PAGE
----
In the context of reverse mortgages, the amount of money the homeowner has after paying debts and personal expenses. The lender assesses whether there is enough of this money — residual income — to pay for property taxes and insurance.
Part of the assessment is an analysis of a borrower’s cash flow and residual income. After all, the borrower still owns the home and will be responsible for paying taxes, insurance and other housing-related expenses. The assessment helps “to ensure someone can maintain the obligations of the loan,” says Amy Ford, director of home equity initiatives with the National Council on Aging, which provides counseling to prospective reverse mortgage borrowers.
This analysis looks at income from employment, self-employment, Social Security, alimony, child support, military income, pensions and retirement accounts, among other sources. If the lender determines the borrower isn’t willing or able to make tax and insurance payments, then a portion of the mortgage proceeds will be set aside to cover these future costs.
Calculating the life-expectancy set-aside requires estimating how much the cumulative property taxes and insurance will cost during the life of the youngest borrower. Property and flood insurance premiums are included.
The sum could be large enough that the reverse mortgage no longer makes sense, says Richard Wills, CEO at Retirement Life Funding in Silver Spring, Maryland.
He gives an example: Say a homeowner’s property taxes average $2,000 per year, and he or she is expected to live another 20 years. That could mean setting aside at least $40,000 from the proceeds of the reverse mortgage — and that’s before adjusting for any increases. In the end, it may no longer be a viable funding option.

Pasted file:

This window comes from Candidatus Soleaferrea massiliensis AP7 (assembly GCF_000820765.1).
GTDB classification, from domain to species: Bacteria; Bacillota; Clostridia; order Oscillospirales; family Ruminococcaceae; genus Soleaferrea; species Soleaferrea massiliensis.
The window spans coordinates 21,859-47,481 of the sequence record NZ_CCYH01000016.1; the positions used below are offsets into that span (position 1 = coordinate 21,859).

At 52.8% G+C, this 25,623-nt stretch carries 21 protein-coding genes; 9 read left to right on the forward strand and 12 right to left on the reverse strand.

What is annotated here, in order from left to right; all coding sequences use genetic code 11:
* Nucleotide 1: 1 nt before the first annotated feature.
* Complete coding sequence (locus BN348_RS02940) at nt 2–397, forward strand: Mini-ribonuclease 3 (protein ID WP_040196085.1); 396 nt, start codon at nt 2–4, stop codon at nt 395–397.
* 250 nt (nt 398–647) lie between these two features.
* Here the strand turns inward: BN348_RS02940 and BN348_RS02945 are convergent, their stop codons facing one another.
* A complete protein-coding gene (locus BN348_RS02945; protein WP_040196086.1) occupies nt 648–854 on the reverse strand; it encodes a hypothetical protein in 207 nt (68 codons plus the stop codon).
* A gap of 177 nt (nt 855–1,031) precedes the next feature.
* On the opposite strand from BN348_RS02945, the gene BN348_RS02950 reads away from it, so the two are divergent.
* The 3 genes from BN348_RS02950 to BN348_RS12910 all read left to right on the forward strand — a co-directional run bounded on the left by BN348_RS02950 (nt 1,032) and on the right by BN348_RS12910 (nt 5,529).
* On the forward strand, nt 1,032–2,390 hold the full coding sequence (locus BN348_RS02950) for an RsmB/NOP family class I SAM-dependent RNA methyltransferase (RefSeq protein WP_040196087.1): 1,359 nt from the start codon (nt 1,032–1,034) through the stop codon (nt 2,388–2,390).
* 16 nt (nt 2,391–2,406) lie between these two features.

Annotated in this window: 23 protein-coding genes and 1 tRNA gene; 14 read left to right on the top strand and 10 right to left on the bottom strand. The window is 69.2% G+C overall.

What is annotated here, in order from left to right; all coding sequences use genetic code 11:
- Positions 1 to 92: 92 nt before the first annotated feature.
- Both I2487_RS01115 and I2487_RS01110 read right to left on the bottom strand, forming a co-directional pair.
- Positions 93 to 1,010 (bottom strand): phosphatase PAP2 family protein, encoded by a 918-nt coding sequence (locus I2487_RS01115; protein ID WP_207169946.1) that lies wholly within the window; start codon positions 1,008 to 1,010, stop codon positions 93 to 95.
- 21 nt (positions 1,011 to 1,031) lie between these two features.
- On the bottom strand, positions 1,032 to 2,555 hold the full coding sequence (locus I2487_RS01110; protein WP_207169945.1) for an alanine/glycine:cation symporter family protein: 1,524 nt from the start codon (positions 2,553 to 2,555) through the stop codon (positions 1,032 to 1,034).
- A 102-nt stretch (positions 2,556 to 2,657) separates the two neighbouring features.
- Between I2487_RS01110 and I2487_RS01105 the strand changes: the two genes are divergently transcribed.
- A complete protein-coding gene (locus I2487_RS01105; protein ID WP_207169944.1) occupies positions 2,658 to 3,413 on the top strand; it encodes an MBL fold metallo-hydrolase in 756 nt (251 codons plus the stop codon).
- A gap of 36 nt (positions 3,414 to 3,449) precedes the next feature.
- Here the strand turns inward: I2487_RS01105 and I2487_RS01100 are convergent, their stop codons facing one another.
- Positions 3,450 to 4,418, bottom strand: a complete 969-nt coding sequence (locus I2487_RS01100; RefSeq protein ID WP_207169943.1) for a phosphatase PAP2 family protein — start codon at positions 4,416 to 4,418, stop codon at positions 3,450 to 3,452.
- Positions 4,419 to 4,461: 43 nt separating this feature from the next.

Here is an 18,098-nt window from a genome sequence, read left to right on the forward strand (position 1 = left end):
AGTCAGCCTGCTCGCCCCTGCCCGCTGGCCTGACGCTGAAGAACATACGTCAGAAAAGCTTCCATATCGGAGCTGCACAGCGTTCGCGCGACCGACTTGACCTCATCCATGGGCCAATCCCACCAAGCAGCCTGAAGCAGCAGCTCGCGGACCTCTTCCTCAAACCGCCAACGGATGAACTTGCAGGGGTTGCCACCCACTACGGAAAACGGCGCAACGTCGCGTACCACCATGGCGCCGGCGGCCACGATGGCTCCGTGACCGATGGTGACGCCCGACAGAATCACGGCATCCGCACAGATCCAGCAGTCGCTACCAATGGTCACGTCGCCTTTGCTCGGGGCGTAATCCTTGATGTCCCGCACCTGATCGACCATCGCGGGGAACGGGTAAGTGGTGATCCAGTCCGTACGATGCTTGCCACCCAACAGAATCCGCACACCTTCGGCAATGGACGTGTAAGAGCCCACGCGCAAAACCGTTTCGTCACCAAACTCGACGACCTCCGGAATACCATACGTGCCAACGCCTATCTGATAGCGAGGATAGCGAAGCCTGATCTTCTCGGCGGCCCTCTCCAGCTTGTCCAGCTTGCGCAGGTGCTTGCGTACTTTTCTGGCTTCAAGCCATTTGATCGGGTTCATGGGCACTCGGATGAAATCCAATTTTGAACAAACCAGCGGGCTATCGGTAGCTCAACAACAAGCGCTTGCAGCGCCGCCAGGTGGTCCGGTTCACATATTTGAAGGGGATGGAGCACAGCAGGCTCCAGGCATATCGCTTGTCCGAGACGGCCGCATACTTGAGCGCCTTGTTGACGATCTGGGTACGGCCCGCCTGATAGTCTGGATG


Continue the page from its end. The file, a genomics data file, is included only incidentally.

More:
Partially funded set-aside
If the borrower has a clean credit history but doesn’t have enough income to make tax and insurance payments, it may be possible to do what’s known as a partially funded set-aside. As one might expect, the amount would be less than a fully funded life-expectancy set-aside.
Still, the changes in the rules mean an estimated 10%-25% of potential borrowers will no longer qualify for reverse mortgages, Wills says.
However, the regulations aren’t much different from the underwriting requirements in place for traditional mortgages, says Peter Bell, president of the National Reverse Mortgage Lenders Association. In both cases, the goal “is to avoid making loans to borrowers who have a high likelihood of failing.”
Options besides reverse mortgage
If a reverse mortgage isn’t available, there could be other options to help seniors improve their financial footing. Some cities reduce property taxes for seniors, the National Council on Aging’s Ford says.
In some families, a parent could sell the home to an adult child, who then would rent it back to the parent, says Bradley J. Frigon, an attorney in the Denver area and past president of the National Academy of Elder Law Attorneys. Or, the child may lend the parent money, using the home as security.
Even for individuals still able to obtain reverse mortgages, the financial assessment and set-aside requirements likely will lengthen the time between application and settlement, Wills says. “There’s a large amount of documentation that has to be collected.”
But the idea of conducting a financial analysis of prospective borrowers and requiring set-asides for those at higher risk of default are steps many have said were needed, Moulton says. “These are common-sense changes for a viable reverse mortgage market.”